Sofia (AFP)

He ended up giving in to pressure. The boss of Bulgarian football threw in the towel on Tuesday, carried away by indignation provoked by the monkey cries and Nazi signs addressed by Bulgarian fans to black English players in Bulgaria-England.

Not sure, however, that his departure was enough to appease the anger of the British government, which urged UEFA to be more determined to "get rid of once and for all" racism in the stadiums.

At the origin of the storm, a match concluded by an overwhelming victory of England (6-0), which took a huge step towards qualifying for the Euro-2020 Monday night. But the meeting had to be interrupted twice because of a segment of the public in Sofia, who verbally attacked the black players of the England team: the defender Tyrone Mings and the attackers Marcus Rashford and Raheem Sterling.

Under pressure from his government, President of the Bulgarian Football Federation Borislav Mihaylov presented his resignation Tuesday.

It will be handed Friday to members of the executive committee and explained by the "tensions that have occurred in recent days, damaging to Bulgarian football and the Bulgarian Football Federation," according to his federation.

After the meeting, Mr. Mihaylov had not reacted to the defeat, nor denounced the racist songs or the Nazi gestures that had enamored the game, leaving the stadium before the end of the match.

But Bulgarian Prime Minister Boyko Borissov claimed his head on Tuesday and struck at the wallet by ordering the break of any link, including financial, with the federation as a result of this "shameful defeat", until the departure of Mr. Mihaylov.

On the sporting side, since the arrival of the latter at the head of the federation in 2005, Bulgaria has not qualified for any major tournament. And in the stands, the excesses are not new.

On Monday night, racist acts took place at a Vassil-Levski stadium that had already been closed to the match for racist insults against Kosovo in June.

- Cancel the matches? -

The English reactions have been very lively and are aimed directly at UEFA.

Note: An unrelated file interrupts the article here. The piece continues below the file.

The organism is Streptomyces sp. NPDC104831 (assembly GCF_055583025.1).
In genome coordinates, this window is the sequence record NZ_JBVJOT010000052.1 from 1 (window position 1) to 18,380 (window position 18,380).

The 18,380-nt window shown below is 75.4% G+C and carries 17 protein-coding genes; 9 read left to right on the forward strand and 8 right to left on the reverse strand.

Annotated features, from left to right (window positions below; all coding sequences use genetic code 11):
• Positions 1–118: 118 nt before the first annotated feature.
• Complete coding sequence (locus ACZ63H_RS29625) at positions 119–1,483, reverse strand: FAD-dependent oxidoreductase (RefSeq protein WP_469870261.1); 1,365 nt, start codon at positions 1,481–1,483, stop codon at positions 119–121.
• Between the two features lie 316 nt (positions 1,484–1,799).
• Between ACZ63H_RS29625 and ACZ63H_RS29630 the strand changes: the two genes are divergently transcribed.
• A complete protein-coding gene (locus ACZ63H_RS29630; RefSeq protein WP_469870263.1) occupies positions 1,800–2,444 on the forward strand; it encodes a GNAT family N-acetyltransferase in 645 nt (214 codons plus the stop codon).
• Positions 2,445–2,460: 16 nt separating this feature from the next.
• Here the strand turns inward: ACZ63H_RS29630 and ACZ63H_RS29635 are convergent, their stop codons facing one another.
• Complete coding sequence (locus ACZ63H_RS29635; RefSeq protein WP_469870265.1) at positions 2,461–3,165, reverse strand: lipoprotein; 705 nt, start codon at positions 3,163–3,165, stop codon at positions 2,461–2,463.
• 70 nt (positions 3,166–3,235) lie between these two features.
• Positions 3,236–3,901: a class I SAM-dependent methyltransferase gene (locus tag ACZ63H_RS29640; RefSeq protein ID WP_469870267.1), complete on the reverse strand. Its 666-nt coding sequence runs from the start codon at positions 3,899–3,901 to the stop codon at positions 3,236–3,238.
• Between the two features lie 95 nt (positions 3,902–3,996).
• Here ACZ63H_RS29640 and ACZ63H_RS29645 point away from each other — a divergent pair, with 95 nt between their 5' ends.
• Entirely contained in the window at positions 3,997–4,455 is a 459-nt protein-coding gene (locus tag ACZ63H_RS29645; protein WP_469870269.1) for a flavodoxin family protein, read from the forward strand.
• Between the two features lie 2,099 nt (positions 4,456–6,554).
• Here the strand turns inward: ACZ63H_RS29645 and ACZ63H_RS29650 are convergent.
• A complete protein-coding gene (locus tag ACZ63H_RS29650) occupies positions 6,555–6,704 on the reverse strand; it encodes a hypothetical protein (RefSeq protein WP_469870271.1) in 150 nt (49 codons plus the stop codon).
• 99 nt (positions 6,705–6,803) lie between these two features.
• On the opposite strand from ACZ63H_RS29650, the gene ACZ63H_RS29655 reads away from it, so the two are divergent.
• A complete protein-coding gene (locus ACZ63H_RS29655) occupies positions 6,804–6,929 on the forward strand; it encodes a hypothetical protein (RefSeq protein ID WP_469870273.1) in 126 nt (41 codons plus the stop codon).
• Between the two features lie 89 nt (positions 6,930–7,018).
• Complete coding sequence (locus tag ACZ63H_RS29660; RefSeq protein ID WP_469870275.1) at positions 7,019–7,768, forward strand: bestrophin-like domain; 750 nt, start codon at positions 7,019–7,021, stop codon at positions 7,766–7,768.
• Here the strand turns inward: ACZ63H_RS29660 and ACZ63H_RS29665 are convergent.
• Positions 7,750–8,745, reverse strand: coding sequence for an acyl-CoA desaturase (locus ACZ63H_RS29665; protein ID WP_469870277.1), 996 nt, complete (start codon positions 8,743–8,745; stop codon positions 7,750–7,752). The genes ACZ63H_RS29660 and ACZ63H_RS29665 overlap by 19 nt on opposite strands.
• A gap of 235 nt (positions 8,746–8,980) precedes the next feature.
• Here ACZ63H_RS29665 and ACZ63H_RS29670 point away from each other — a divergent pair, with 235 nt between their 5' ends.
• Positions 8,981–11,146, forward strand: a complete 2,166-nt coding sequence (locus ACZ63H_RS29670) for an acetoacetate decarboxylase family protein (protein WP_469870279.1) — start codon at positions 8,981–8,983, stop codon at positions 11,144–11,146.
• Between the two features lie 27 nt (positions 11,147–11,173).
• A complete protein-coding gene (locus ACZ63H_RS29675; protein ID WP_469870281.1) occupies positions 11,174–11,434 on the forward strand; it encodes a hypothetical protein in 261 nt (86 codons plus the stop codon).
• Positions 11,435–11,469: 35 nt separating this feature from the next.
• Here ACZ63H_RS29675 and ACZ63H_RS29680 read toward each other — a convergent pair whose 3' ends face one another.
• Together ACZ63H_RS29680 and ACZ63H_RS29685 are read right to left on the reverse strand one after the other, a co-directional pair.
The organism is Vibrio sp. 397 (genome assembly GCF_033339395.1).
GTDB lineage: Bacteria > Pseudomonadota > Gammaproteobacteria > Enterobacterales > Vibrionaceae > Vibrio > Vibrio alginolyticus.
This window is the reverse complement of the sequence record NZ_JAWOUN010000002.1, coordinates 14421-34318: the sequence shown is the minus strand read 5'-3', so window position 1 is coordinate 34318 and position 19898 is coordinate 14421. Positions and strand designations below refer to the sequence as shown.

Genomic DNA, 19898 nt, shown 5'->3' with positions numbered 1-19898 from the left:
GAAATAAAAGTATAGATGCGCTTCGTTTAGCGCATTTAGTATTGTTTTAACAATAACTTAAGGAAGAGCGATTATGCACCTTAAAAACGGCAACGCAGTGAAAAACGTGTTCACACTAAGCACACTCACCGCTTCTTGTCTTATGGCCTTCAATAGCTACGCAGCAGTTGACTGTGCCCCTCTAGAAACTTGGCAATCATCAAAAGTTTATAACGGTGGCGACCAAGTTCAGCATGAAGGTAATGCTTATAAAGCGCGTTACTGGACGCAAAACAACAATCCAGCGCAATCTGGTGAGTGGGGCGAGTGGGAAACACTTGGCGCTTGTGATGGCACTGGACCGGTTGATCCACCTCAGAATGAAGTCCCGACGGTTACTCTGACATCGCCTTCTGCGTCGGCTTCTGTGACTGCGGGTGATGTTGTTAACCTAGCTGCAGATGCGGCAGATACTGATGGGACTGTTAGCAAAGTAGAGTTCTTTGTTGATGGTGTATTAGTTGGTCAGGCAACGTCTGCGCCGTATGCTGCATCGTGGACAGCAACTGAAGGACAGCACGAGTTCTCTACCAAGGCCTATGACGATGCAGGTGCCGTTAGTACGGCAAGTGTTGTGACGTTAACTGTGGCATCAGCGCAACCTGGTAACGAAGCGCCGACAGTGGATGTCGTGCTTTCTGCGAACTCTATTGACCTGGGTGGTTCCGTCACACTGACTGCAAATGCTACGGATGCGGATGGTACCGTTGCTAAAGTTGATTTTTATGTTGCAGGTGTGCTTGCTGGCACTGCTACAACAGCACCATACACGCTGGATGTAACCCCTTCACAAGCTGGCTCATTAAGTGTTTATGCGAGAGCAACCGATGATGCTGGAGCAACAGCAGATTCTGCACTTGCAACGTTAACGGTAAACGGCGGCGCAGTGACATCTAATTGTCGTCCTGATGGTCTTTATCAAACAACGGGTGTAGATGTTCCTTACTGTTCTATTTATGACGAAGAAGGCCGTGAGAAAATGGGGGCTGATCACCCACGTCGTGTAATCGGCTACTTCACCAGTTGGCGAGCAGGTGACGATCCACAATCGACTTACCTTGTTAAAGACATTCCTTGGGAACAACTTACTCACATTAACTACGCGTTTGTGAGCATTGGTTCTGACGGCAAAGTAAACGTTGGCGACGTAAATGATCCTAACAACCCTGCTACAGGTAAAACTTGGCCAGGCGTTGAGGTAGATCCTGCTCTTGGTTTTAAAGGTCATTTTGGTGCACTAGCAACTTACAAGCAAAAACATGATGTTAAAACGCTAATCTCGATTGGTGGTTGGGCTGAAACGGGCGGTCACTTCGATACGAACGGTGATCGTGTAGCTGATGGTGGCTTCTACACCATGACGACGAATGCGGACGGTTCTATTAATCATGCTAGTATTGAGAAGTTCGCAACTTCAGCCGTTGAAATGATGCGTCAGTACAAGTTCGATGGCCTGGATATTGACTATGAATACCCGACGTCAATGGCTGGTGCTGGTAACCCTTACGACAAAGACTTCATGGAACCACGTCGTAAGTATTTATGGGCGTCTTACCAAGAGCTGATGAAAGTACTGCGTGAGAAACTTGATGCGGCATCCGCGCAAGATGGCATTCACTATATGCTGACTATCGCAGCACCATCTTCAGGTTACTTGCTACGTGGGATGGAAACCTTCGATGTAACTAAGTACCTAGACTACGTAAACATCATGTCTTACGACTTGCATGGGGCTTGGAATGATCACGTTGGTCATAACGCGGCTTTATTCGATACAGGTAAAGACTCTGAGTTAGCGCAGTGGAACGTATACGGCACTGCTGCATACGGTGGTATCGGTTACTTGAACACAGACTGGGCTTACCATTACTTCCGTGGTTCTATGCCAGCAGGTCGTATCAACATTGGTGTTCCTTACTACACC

Denouncing "despicable racism" and calling for "an urgent investigation followed by tough punishments," Prime Minister Boris Johnson called on UEFA to "look at the facts": "This stain on football is not handled adequately. Football must be rid of racism and discrimination once and for all ".

Under pressure, UEFA President Aleksander Ceferin of Slovenia called "the football family" to "work with governments and NGOs to declare war on racists", ensuring that the body is already applying sanctions "among the most severe".

In August, Kostiantyn Makhnovskyi, Ukrainian goalkeeper of the Latvian club FK Ventspils, was sentenced to ten suspension matches for "racist behavior" in a Europa League preliminary round match.

Despite this arsenal, the English Federation stressed that it was "not the first time that [his] players are targeted by this type of insults".

Several English players had already suffered racist insults in March against Montenegro.

Monday night, the English coach Gareth Southgate stressed the responsiveness of officials.

"The match has been interrupted twice, I know for some it will not be enough," he conceded.

State Secretary for Sport Nigel Adams regretted that for the moment players are left to react with the game: "It is clear that this can not go on ... UEFA must not exclude any sanctions", he launched in Parliament, denouncing "subhuman behavior".

For the anti-racist group Kick It Out, the match should have been stopped as long as racist insults continued in the second half.

"We can no longer be satisfied with ridiculous fines or short stadium bans," he said. "If the EU really wants to tackle discrimination (...), withdrawing points or expelling tournaments must be put in place".

© 2019 AFP